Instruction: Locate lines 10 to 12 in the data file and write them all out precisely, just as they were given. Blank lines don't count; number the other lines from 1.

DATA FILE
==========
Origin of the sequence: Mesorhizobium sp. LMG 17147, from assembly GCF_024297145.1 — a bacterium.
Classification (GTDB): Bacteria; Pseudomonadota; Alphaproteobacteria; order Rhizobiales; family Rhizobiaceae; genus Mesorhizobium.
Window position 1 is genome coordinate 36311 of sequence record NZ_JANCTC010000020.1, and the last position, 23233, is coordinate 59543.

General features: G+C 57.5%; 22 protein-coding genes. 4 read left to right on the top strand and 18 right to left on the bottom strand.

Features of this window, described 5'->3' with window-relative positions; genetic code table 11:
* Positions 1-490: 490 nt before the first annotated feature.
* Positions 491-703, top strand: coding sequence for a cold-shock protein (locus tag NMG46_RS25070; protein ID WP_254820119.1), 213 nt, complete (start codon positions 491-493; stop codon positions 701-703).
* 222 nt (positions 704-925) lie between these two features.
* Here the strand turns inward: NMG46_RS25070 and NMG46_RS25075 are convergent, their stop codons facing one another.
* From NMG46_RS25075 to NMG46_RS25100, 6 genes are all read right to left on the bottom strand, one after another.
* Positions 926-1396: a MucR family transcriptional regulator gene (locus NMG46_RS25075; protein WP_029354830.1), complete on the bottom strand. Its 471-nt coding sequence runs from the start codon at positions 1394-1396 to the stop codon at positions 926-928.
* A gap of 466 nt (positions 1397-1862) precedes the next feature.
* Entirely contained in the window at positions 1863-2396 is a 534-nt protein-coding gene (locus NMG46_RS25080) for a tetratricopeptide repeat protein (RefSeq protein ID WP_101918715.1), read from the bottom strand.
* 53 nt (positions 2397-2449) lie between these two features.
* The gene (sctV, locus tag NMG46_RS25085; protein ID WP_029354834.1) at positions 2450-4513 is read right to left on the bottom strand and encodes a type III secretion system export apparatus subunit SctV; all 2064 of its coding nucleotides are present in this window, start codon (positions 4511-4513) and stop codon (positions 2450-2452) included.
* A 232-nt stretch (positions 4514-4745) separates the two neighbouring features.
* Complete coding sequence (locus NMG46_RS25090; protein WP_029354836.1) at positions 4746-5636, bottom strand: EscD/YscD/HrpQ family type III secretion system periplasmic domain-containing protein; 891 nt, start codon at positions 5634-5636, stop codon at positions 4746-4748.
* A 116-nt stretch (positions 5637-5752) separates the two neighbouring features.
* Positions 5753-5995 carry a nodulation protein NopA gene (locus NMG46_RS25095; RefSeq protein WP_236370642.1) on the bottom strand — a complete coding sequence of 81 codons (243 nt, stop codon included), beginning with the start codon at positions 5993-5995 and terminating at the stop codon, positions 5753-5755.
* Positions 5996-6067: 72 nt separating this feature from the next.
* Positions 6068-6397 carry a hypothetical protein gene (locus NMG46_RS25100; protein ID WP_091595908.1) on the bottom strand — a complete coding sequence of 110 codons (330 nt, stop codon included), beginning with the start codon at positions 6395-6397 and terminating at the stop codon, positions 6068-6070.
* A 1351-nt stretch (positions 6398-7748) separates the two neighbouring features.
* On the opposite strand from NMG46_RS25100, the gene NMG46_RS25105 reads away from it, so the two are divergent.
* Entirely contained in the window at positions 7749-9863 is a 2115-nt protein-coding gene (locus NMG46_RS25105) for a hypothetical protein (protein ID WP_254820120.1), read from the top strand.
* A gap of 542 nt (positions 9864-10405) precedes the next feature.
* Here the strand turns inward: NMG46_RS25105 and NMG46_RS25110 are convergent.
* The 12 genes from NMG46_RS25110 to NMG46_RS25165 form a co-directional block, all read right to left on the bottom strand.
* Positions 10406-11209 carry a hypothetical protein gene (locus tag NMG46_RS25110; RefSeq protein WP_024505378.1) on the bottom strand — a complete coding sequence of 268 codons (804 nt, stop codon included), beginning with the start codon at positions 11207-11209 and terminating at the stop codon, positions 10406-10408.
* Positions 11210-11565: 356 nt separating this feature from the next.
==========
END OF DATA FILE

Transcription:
* From NMG46_RS25075 to NMG46_RS25100, 6 genes are all read right to left on the bottom strand, one after another.
* Positions 926-1396: a MucR family transcriptional regulator gene (locus NMG46_RS25075; protein WP_029354830.1), complete on the bottom strand. Its 471-nt coding sequence runs from the start codon at positions 1394-1396 to the stop codon at positions 926-928.
* A gap of 466 nt (positions 1397-1862) precedes the next feature.